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What I Learned By Visiting Another Church While On Vacation

Tue. May. 16, 2017By: Paul Carter

As a pastor I don’t often get to “go to church” so I was eager to do so this past week while on vacation. In no particular order here are a few of the things that I learned: 

1.         I need to be served, fed and built up in my faith

Usually when I am at church I am in service mode. I am thinking about what I am going to say or do and I am hopeful and prayerful that it will be a blessing to others. This past Sunday I wasn’t thinking about any of that. I was glad that the pastor preached from the Bible and that several people reached out and made friendly contact with me. I was encouraged, edified, instructed and surprised by how much I needed that.

2.         I am a secret lover of liturgy

Being in a new church, in a foreign land, makes a person feel a certain amount of apprehension. Will they do something that makes me feel uncomfortable? Will there be certain rituals with which I am unfamiliar? Will I know when to sit, stand, say amen etc.? A certain amount of low grade anxiety always attends new experiences and exposures, in church, as anywhere else.

As the service began I was able to recognize several familiar elements: “This is their version of the invocation prayer.” “This is how they do announcements.” “This is the song that leads to the sermon”. “This is the time of response”. “This is the benediction and blessing”.

Of course they did a few things in ways and in places that were foreign to me – for example they took up the offering after the sermon, whereas we always do it before – but on the whole, the steady rhythym and recognizable form of the worship was strangely comforting to me. It said that I was home and it made me feel welcome. It lowered my anxiety level and allowed me to receive and be blessed. 

3.         Its hard to sing songs you don’t know

Every church has their own song list and this can make it hard for visitors to participate. The church I attended this past Sunday sang 5-6 songs, 3 of which I knew really well and 2 of which I didn’t know at all. Not surprisingly, I sang much louder, with more passion and engagement when we were singing songs that I knew. When we were singing the unfamiliar songs I mostly just watched and thought about the words.

The Bible has too many verses in it about “singing a new song unto the Lord” for anyone to try and forbid the writing of new hymns or choruses, but my experience on Sunday reminds me that repetition is not a bad thing if the song being repeated is a good song. The goal is not artistic innovation, it is congregational participation, therefore, the emphasis should be on quality and familiarity.

4.         Connecting with visitors does not happen by accident

I appreciated the effort that the pastor went to in order to connect with visitors. After the sermon he led a brief time of response that ended with prayer. During that prayer he made his way to the exit and mentioned that he would meet there with any spiritual inquirers or first time visitors. Then another pastor made some closing announcements and said the benediction and dismissal, reminding folks where the pastor would be standing if they wanted to connect.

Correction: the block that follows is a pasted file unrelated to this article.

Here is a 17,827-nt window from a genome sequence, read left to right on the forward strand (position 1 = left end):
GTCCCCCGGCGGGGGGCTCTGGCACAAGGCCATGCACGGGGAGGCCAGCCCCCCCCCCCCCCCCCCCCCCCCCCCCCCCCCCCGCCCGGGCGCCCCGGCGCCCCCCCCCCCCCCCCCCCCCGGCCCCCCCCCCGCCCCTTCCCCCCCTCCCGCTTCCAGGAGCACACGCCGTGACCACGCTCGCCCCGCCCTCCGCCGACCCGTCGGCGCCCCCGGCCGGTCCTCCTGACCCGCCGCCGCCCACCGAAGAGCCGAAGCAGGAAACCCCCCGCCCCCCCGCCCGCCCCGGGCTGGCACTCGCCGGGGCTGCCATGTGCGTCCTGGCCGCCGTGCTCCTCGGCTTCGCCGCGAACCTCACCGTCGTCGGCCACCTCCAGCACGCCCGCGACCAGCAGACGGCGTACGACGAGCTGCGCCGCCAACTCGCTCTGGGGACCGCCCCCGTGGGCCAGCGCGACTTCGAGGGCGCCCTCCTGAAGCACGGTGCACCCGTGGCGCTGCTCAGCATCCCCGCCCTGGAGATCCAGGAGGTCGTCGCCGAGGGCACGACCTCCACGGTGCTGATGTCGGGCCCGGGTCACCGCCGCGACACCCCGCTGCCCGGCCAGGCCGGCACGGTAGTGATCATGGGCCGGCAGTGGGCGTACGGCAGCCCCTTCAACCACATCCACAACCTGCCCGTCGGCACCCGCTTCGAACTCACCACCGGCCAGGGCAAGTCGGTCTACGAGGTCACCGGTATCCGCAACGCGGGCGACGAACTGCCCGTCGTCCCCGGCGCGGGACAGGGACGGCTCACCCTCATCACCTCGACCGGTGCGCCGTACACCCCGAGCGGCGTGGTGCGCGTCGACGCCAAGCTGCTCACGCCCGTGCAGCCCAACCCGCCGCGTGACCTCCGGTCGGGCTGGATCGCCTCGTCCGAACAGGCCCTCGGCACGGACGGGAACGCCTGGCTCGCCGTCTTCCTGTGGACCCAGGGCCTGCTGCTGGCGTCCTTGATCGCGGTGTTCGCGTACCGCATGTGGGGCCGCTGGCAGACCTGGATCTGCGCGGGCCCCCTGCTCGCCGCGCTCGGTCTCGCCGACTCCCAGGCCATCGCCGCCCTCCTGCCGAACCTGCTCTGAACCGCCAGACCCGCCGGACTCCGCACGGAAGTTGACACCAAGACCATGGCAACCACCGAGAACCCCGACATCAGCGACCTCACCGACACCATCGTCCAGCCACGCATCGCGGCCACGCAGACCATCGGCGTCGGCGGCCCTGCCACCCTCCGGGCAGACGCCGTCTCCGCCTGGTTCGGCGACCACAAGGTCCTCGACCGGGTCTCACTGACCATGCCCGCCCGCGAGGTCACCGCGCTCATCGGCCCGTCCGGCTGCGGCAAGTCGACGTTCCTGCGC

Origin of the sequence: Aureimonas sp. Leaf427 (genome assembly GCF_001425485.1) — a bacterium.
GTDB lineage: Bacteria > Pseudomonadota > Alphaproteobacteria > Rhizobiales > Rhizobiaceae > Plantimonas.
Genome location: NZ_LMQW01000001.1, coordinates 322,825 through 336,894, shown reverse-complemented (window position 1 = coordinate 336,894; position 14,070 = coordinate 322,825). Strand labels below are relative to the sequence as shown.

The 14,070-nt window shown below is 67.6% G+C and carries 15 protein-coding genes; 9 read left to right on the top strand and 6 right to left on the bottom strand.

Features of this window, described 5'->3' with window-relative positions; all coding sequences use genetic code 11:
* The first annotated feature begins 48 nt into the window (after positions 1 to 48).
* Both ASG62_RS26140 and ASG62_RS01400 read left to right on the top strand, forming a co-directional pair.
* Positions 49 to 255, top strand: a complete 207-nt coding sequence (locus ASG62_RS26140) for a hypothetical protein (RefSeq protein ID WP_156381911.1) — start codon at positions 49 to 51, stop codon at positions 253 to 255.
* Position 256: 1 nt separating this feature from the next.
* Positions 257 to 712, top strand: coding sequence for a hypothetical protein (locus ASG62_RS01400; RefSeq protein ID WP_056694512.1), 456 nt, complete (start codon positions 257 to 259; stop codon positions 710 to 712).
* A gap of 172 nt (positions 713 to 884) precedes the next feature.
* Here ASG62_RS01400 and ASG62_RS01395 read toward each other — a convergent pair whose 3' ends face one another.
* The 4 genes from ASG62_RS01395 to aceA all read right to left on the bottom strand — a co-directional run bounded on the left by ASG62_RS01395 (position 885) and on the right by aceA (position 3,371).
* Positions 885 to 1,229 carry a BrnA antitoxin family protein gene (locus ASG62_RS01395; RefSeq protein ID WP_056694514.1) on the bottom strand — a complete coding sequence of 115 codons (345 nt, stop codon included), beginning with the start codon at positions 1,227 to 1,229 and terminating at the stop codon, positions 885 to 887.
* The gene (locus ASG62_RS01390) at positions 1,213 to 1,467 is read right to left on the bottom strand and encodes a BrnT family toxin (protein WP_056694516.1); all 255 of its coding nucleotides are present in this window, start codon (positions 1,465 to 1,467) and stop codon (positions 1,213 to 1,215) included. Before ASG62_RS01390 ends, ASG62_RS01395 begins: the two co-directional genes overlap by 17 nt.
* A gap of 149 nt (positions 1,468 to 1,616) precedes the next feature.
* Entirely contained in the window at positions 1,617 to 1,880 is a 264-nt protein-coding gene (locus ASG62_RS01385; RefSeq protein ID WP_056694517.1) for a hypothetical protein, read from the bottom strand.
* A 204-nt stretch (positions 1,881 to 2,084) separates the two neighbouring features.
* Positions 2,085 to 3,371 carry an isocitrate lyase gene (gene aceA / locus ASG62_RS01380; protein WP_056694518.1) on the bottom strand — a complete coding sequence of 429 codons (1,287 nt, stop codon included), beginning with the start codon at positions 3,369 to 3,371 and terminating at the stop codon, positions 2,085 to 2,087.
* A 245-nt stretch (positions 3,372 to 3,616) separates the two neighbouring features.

After the service I made my way to the designated area and handed in my connection card (as all first time visitors were asked to do) and received a gift from the pastor and a few minutes of his time. It was very efficient and it encouraged me to revisit my own after service routine. Connecting with visitors does not happen by accident.

4.         Good church isn’t rocket science

Much of what passes for church growth strategy has always felt to me like much ado about nothing. You can talk about carpet colour, sound systems, vision statements and community surveys until you are blue in the face but if you don’t have the essentials in place then you are simply rearranging deck chairs on the Titanic. It seems to me that two things “make the church float”, humanly speaking: Bible preaching and healthy community. If you have that, you can do almost everything else wrong and still survive as a church. If you don’t have that, then nothing else you do really matters much at all.

The church I visited on Sunday had both of those traits in spades. We entered through a set of doors that led into a wide-open fellowship hall. As people came in they greeted one another and spoke warmly to each other. They filled a plate with donuts, apple slices and granola bars and grabbed a cup of coffee. There were older people, younger people, and everyone in between and they liked each other, you could tell. A man that I later realized was the worship pastor made conversation with a cluster of teenagers. A lady who was later on stage as a back up singer handed out bulletins and welcomed visitors. It was nice. It felt other-worldly, healthy and good.

The sermon was everything I was hoping for. The pastor read the whole text of Scripture that he intended to cover, his points came out of the words in the text and his application was faithful, friendly and familial. He taught the Bible as if it were the Word of God. He believed it was and he wanted us to believe it too. He didn’t say anything I hadn’t heard before – which is a good thing – but he said it in a way that helped me trust it more as a guide for my life, marriage and ministry. I went home more convinced that the Bible is true, helpful and wise and God is good.

That was more than I expected, it was better than I deserved, it was balm to my weary soul and I am grateful. It was a good thing – a very good thing – to be in the house of the Lord.

Thanks be to God! 


Paul Carter

Category: General

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